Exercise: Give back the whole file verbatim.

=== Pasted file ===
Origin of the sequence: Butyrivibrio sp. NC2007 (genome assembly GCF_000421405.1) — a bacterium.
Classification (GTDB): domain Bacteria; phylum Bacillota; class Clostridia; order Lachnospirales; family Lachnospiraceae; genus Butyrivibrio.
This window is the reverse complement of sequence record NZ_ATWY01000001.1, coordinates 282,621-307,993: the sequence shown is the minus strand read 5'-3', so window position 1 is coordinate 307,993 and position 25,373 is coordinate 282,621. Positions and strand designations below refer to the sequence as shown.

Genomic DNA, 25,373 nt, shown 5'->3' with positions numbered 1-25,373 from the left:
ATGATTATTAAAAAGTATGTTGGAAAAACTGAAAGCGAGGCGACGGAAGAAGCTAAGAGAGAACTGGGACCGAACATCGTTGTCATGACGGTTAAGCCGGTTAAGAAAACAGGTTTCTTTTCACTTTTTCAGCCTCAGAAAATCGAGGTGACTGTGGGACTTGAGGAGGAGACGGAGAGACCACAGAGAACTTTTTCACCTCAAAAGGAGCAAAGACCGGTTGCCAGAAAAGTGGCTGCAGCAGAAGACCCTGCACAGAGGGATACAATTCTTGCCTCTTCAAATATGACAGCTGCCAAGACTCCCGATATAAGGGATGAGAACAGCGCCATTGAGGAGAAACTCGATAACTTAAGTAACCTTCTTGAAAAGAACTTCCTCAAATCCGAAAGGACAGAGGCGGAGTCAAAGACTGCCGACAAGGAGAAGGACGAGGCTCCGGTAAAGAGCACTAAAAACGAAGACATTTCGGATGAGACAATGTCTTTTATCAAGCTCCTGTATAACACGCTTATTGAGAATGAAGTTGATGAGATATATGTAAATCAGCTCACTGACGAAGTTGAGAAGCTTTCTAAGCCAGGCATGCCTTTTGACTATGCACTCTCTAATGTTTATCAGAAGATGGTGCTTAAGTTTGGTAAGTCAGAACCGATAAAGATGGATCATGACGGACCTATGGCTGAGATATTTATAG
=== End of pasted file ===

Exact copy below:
Origin of the sequence: Butyrivibrio sp. NC2007 (genome assembly GCF_000421405.1) — a bacterium.
Classification (GTDB): domain Bacteria; phylum Bacillota; class Clostridia; order Lachnospirales; family Lachnospiraceae; genus Butyrivibrio.
This window is the reverse complement of sequence record NZ_ATWY01000001.1, coordinates 282,621-307,993: the sequence shown is the minus strand read 5'-3', so window position 1 is coordinate 307,993 and position 25,373 is coordinate 282,621. Positions and strand designations below refer to the sequence as shown.

Genomic DNA, 25,373 nt, shown 5'->3' with positions numbered 1-25,373 from the left:
ATGATTATTAAAAAGTATGTTGGAAAAACTGAAAGCGAGGCGACGGAAGAAGCTAAGAGAGAACTGGGACCGAACATCGTTGTCATGACGGTTAAGCCGGTTAAGAAAACAGGTTTCTTTTCACTTTTTCAGCCTCAGAAAATCGAGGTGACTGTGGGACTTGAGGAGGAGACGGAGAGACCACAGAGAACTTTTTCACCTCAAAAGGAGCAAAGACCGGTTGCCAGAAAAGTGGCTGCAGCAGAAGACCCTGCACAGAGGGATACAATTCTTGCCTCTTCAAATATGACAGCTGCCAAGACTCCCGATATAAGGGATGAGAACAGCGCCATTGAGGAGAAACTCGATAACTTAAGTAACCTTCTTGAAAAGAACTTCCTCAAATCCGAAAGGACAGAGGCGGAGTCAAAGACTGCCGACAAGGAGAAGGACGAGGCTCCGGTAAAGAGCACTAAAAACGAAGACATTTCGGATGAGACAATGTCTTTTATCAAGCTCCTGTATAACACGCTTATTGAGAATGAAGTTGATGAGATATATGTAAATCAGCTCACTGACGAAGTTGAGAAGCTTTCTAAGCCAGGCATGCCTTTTGACTATGCACTCTCTAATGTTTATCAGAAGATGGTGCTTAAGTTTGGTAAGTCAGAACCGATAAAGATGGATCATGACGGACCTATGGCTGAGATATTTATAG